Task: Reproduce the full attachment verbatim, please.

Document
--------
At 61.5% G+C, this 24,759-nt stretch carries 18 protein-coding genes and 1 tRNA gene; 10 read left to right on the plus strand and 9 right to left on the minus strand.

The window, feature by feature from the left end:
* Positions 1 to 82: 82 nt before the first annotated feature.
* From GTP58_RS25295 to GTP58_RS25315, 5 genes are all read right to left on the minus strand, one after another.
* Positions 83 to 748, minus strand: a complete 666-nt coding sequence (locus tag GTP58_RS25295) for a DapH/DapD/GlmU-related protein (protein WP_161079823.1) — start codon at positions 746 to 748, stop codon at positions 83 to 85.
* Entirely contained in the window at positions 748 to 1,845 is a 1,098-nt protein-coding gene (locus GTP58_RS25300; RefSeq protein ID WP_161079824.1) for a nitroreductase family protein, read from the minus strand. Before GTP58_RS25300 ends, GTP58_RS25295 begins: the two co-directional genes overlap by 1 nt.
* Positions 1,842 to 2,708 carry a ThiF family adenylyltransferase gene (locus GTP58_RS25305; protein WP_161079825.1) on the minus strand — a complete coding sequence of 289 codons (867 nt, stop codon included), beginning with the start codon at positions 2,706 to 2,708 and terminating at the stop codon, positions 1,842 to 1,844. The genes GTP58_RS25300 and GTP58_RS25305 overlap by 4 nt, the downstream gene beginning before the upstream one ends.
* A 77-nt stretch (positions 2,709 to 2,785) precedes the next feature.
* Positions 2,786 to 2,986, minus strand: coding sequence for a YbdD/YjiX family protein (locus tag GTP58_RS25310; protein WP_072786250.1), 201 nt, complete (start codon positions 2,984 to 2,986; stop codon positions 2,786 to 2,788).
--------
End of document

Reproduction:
At 61.5% G+C, this 24,759-nt stretch carries 18 protein-coding genes and 1 tRNA gene; 10 read left to right on the plus strand and 9 right to left on the minus strand.

The window, feature by feature from the left end:
* Positions 1 to 82: 82 nt before the first annotated feature.
* From GTP58_RS25295 to GTP58_RS25315, 5 genes are all read right to left on the minus strand, one after another.
* Positions 83 to 748, minus strand: a complete 666-nt coding sequence (locus tag GTP58_RS25295) for a DapH/DapD/GlmU-related protein (protein WP_161079823.1) — start codon at positions 746 to 748, stop codon at positions 83 to 85.
* Entirely contained in the window at positions 748 to 1,845 is a 1,098-nt protein-coding gene (locus GTP58_RS25300; RefSeq protein ID WP_161079824.1) for a nitroreductase family protein, read from the minus strand. Before GTP58_RS25300 ends, GTP58_RS25295 begins: the two co-directional genes overlap by 1 nt.
* Positions 1,842 to 2,708 carry a ThiF family adenylyltransferase gene (locus GTP58_RS25305; protein WP_161079825.1) on the minus strand — a complete coding sequence of 289 codons (867 nt, stop codon included), beginning with the start codon at positions 2,706 to 2,708 and terminating at the stop codon, positions 1,842 to 1,844. The genes GTP58_RS25300 and GTP58_RS25305 overlap by 4 nt, the downstream gene beginning before the upstream one ends.
* A 77-nt stretch (positions 2,709 to 2,785) precedes the next feature.
* Positions 2,786 to 2,986, minus strand: coding sequence for a YbdD/YjiX family protein (locus tag GTP58_RS25310; protein WP_072786250.1), 201 nt, complete (start codon positions 2,984 to 2,986; stop codon positions 2,786 to 2,788).